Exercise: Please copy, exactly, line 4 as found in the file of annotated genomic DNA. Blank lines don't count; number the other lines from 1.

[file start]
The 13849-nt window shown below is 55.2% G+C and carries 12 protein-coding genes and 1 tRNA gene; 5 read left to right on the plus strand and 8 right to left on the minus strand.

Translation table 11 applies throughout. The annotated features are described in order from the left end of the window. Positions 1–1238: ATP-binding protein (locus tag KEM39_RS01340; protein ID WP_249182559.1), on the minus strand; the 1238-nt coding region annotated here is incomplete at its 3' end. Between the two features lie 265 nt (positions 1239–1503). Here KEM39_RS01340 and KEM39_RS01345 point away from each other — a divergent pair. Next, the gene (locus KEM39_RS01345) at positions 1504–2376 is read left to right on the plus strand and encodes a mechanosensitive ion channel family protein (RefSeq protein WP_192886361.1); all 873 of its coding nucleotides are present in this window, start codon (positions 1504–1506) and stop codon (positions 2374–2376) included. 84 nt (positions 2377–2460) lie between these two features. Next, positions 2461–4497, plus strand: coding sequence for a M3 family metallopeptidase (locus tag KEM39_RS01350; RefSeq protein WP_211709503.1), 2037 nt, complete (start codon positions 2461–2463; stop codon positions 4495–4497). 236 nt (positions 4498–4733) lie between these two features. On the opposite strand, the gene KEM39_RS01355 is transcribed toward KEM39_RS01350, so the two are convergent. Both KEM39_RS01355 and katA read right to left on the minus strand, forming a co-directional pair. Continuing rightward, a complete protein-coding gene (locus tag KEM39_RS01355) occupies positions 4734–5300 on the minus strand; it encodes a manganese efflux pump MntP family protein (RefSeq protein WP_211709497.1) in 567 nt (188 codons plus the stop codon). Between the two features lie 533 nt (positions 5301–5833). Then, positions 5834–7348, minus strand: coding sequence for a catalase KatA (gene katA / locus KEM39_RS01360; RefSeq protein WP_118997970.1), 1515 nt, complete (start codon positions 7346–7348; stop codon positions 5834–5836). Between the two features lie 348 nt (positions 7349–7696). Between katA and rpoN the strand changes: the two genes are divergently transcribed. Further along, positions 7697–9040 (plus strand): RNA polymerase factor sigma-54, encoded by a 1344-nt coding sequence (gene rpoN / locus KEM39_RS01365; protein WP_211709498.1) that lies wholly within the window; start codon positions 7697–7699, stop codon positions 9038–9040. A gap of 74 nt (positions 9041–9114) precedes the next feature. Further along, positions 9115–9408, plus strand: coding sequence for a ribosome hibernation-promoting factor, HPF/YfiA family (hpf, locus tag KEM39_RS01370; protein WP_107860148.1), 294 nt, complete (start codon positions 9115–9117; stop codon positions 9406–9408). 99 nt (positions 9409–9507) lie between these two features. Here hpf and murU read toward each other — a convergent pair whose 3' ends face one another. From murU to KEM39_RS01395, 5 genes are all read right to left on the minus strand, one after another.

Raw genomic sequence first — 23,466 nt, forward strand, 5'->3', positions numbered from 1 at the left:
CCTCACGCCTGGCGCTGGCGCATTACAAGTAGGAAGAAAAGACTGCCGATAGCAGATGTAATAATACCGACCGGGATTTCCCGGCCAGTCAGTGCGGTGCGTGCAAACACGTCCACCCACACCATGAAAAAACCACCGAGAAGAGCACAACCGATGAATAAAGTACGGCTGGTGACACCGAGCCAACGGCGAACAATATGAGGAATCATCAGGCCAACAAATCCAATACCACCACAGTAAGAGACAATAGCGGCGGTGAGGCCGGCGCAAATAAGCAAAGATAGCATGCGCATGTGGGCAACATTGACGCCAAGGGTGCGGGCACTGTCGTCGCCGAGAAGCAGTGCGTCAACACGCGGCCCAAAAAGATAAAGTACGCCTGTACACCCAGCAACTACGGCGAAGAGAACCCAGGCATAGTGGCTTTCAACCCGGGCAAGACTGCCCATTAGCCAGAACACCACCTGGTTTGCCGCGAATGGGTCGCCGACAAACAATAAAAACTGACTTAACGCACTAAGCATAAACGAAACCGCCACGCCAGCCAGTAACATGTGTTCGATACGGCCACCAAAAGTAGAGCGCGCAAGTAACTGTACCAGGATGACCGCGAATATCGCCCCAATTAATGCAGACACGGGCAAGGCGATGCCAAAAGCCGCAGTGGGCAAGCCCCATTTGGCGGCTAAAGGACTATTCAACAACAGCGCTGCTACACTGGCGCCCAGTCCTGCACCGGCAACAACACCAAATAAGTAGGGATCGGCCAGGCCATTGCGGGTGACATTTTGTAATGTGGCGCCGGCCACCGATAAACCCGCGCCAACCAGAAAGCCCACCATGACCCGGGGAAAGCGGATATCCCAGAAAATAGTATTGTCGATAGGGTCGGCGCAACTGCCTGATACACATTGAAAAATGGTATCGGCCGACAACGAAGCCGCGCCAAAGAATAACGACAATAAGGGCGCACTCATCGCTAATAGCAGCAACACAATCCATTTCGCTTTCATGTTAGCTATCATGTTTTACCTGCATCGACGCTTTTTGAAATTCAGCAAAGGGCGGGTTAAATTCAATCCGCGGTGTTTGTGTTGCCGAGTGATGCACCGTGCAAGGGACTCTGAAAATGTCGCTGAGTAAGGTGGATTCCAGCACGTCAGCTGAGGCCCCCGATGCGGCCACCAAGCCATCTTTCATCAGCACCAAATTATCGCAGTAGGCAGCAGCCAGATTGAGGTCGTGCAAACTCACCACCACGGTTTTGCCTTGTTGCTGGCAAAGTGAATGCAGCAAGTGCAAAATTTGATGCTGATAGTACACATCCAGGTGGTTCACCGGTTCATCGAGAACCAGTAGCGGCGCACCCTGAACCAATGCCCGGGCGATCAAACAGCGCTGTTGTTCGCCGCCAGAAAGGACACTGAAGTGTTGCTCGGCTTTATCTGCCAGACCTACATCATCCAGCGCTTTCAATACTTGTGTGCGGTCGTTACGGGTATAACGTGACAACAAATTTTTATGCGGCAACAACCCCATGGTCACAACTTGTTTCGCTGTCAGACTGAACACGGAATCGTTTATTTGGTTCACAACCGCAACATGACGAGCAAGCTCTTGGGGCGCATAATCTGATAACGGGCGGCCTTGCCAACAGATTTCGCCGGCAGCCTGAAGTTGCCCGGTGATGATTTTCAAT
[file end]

CCTCACGCCTGGCGCTGGCGCATTACAAGTAGGAAGAAAAGACTGCCGATAGCAGATGTAATAATACCGACCGGGATTTCCCGGCCAGTCAGTGCGGTGCGTGCAAACACGTCCACCCACACCATGAAAAAACCACCGAGAAGAGCACAACCGATGAATAAAGTACGGCTGGTGACACCGAGCCAACGGCGAACAATATGAGGAATCATCAGGCCAACAAATCCAATACCACCACAGTAAGAGACAATAGCGGCGGTGAGGCCGGCGCAAATAAGCAAAGATAGCATGCGCATGTGGGCAACATTGACGCCAAGGGTGCGGGCACTGTCGTCGCCGAGAAGCAGTGCGTCAACACGCGGCCCAAAAAGATAAAGTACGCCTGTACACCCAGCAACTACGGCGAAGAGAACCCAGGCATAGTGGCTTTCAACCCGGGCAAGACTGCCCATTAGCCAGAACACCACCTGGTTTGCCGCGAATGGGTCGCCGACAAACAATAAAAACTGACTTAACGCACTAAGCATAAACGAAACCGCCACGCCAGCCAGTAACATGTGTTCGATACGGCCACCAAAAGTAGAGCGCGCAAGTAACTGTACCAGGATGACCGCGAATATCGCCCCAATTAATGCAGACACGGGCAAGGCGATGCCAAAAGCCGCAGTGGGCAAGCCCCATTTGGCGGCTAAAGGACTATTCAACAACAGCGCTGCTACACTGGCGCCCAGTCCTGCACCGGCAACAACACCAAATAAGTAGGGATCGGCCAGGCCATTGCGGGTGACATTTTGTAATGTGGCGCCGGCCACCGATAAACCCGCGCCAACCAGAAAGCCCACCATGACCCGGGGAAAGCGGATATCCCAGAAAATAGTATTGTCGATAGGGTCGGCGCAACTGCCTGATACACATTGAAAAATGGTATCGGCCGACAACGAAGCCGCGCCAAAGAATAACGACAATAAGGGCGCACTCATCGCTAATAGCAGCAACACAATCCATTTCGCTTTCATGTTAGCTATCATGTTTTACCTGCATCGACGCTTTTTGAAATTCAGCAAAGGGCGGGTTAAATTCAATCCGCGGTGTTTGTGTTGCCGAGTGATGCACCGTGCAAGGGACTCTGAAAATGTCGCTGAGTAAGGTGGATTCCAGCACGTCAGCTGAGGCCCCCGATGCGGCCACCAAGCCATCTTTCATCAGCACCAAATTATCGCAGTAGGCAGCAGCCAGATTGAGGTCGTGCAAACTCACCACCACGGTTTTGCCTTGTTGCTGGCAAAGTGAATGCAGCAAGTGCAAAATTTGATGCTGATAGTACACATCCAGGTGGTTCACCGGTTCATCGAGAACCAGTAGCGGCGCACCCTGAACCAATGCCCGGGCGATCAAACAGCGCTGTTGTTCGCCGCCAGAAAGGACACTGAAGTGTTGCTCGGCTTTATCTGCCAGACCTACATCATCCAGCGCTTTCAATACTTGTGTGCGGTCGTTACGGGTATAACGTGACAACAAATTTTTATGCGGCAACAACCCCATGGTCACAACTTGTTTCGCTGTCAGACTGAACACGGAATCGTTTATTTGGTTCACAACCGCAACATGACGAGCAAGCTCTTGGGGCGCATAATCTGATAACGGGCGGCCTTGCCAACAGATTTCGCCGGCAGCCTGAAGTTGCCCGGTGATGATTTTCAAT